Archival pigment print on self-adhesive Hahnemühle and archival pigment print on
Hahnemühle, framed, 425 x 225 cm
Working with young children, Donald Winnicott (1951), introduced the concepts of transitional objects and transitional experience in reference to a particular developmental sequence, an intermediate developmental phase between the psychic and external reality.
In the Transitional object series I explore the intimacy of the healing process from dissociative amnesia disorder - a condition I have experienced from my teenage years to my mid-late 20s: the time when I began to create the images of this series.
Dissociative amnesia is characterised by memory challenges and lapses, which most likely developed to protect an individual from the trauma they experienced. A memory gap may be specific to a past traumatic event or a broader length of time. The gap may be narrowly focused on certain details of an event or time frame, or it may be broad, and the individual loses memory of their own life history and the understanding of what makes up their identity.
The photographs were created before, during and after my awareness of having this condition. The images can be thought of as a documentation of my state of mind whilst I made my way through. Often made in my own room – like a child playing in theirs, with a sense of security - aided by an accompanying process of therapy sessions, meditation and image building and lucid dreams, the protective wall that was preventing the access of some forgotten memory slowly broke down.
The series takes the form of a tale, narrated via a constellation of events, characters and landscapes: a dried male sea-horse (the male bears a brood pouch in which a female lays eggs, until they hatch) is a the feeling of my own femininity/trans-identity ‘drying up’ in the environment I grew up in; a floating axolotl (which reaches adulthood without undergoing metamorphosis) represents the idea of the queer core I need to protect myself; the hornet nest is female structure and society; the spiral in the hair of a man is the idea of a repetitive cycle.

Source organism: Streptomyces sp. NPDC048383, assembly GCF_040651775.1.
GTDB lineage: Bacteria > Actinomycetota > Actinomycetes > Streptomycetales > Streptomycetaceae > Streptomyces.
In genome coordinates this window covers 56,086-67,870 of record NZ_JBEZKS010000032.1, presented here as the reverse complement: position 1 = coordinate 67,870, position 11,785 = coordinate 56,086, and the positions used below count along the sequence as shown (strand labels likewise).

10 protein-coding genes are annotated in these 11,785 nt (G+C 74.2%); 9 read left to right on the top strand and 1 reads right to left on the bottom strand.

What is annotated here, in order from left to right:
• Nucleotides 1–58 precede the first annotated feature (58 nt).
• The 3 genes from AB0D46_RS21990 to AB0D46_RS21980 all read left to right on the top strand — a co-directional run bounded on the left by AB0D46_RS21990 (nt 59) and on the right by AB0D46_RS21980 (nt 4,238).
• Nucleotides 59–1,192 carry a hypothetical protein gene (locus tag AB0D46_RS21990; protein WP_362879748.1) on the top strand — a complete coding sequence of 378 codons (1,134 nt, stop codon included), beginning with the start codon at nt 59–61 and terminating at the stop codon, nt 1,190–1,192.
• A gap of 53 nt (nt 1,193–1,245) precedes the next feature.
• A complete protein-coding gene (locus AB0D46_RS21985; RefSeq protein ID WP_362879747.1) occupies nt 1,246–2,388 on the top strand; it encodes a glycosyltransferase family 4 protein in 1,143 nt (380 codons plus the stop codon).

Kathryn Crabb, a contemporary psychotherapist, confirms the inherent link between trauma-healing and tales: “The importance of the Old Stories unfurls far beyond entertainment or historical interest. Their therapeutic value is less in their overt content than in their symbolic depths: the Old Stories are archetypal. That is, they bring to life invisible blueprints for diverse parts of the human psyche, intangible reflections of the basic impulses that exist within each of us.”
Transitional object was nominated at the Swiss Design Awards 2015 : link
Exbhition at the Swiss Design Awards, Basel, 2015
Earth absorption - memory landscape
16mm film transfer on digital
0:36 in a loop